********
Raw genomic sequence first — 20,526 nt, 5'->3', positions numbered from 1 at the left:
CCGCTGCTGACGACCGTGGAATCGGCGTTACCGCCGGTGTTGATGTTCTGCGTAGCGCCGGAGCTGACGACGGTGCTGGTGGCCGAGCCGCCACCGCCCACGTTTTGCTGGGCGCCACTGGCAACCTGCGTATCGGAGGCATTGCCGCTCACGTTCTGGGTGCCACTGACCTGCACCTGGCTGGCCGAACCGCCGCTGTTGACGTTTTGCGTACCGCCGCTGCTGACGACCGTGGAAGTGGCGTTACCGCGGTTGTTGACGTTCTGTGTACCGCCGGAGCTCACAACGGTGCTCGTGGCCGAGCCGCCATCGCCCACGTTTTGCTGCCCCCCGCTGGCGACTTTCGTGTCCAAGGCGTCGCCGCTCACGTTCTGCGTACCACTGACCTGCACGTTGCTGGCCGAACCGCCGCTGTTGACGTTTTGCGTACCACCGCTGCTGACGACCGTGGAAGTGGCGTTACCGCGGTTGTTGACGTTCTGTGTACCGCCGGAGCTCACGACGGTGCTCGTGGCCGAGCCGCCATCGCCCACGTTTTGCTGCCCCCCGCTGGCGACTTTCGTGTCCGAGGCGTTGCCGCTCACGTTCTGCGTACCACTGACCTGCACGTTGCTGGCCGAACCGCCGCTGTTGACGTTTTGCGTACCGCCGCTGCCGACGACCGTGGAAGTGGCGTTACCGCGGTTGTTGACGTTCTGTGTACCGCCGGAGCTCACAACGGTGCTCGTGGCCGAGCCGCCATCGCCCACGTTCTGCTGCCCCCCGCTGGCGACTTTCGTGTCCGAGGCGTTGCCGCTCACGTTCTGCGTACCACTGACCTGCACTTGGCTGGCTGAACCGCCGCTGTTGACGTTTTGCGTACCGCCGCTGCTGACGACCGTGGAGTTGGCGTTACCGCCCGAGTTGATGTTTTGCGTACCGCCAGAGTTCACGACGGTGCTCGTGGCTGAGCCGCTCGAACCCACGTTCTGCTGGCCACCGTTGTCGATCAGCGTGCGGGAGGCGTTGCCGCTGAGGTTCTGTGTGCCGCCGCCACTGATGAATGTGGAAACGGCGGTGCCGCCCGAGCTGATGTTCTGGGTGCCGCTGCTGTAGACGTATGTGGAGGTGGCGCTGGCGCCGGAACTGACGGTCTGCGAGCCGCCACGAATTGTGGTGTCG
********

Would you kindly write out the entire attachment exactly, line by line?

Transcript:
Raw genomic sequence first — 20,526 nt, 5'->3', positions numbered from 1 at the left:
CCGCTGCTGACGACCGTGGAATCGGCGTTACCGCCGGTGTTGATGTTCTGCGTAGCGCCGGAGCTGACGACGGTGCTGGTGGCCGAGCCGCCACCGCCCACGTTTTGCTGGGCGCCACTGGCAACCTGCGTATCGGAGGCATTGCCGCTCACGTTCTGGGTGCCACTGACCTGCACCTGGCTGGCCGAACCGCCGCTGTTGACGTTTTGCGTACCGCCGCTGCTGACGACCGTGGAAGTGGCGTTACCGCGGTTGTTGACGTTCTGTGTACCGCCGGAGCTCACAACGGTGCTCGTGGCCGAGCCGCCATCGCCCACGTTTTGCTGCCCCCCGCTGGCGACTTTCGTGTCCAAGGCGTCGCCGCTCACGTTCTGCGTACCACTGACCTGCACGTTGCTGGCCGAACCGCCGCTGTTGACGTTTTGCGTACCACCGCTGCTGACGACCGTGGAAGTGGCGTTACCGCGGTTGTTGACGTTCTGTGTACCGCCGGAGCTCACGACGGTGCTCGTGGCCGAGCCGCCATCGCCCACGTTTTGCTGCCCCCCGCTGGCGACTTTCGTGTCCGAGGCGTTGCCGCTCACGTTCTGCGTACCACTGACCTGCACGTTGCTGGCCGAACCGCCGCTGTTGACGTTTTGCGTACCGCCGCTGCCGACGACCGTGGAAGTGGCGTTACCGCGGTTGTTGACGTTCTGTGTACCGCCGGAGCTCACAACGGTGCTCGTGGCCGAGCCGCCATCGCCCACGTTCTGCTGCCCCCCGCTGGCGACTTTCGTGTCCGAGGCGTTGCCGCTCACGTTCTGCGTACCACTGACCTGCACTTGGCTGGCTGAACCGCCGCTGTTGACGTTTTGCGTACCGCCGCTGCTGACGACCGTGGAGTTGGCGTTACCGCCCGAGTTGATGTTTTGCGTACCGCCAGAGTTCACGACGGTGCTCGTGGCTGAGCCGCTCGAACCCACGTTCTGCTGGCCACCGTTGTCGATCAGCGTGCGGGAGGCGTTGCCGCTGAGGTTCTGTGTGCCGCCGCCACTGATGAATGTGGAAACGGCGGTGCCGCCCGAGCTGATGTTCTGGGTGCCGCTGCTGTAGACGTATGTGGAGGTGGCGCTGGCGCCGGAACTGACGGTCTGCGAGCCGCCACGAATTGTGGTGTCG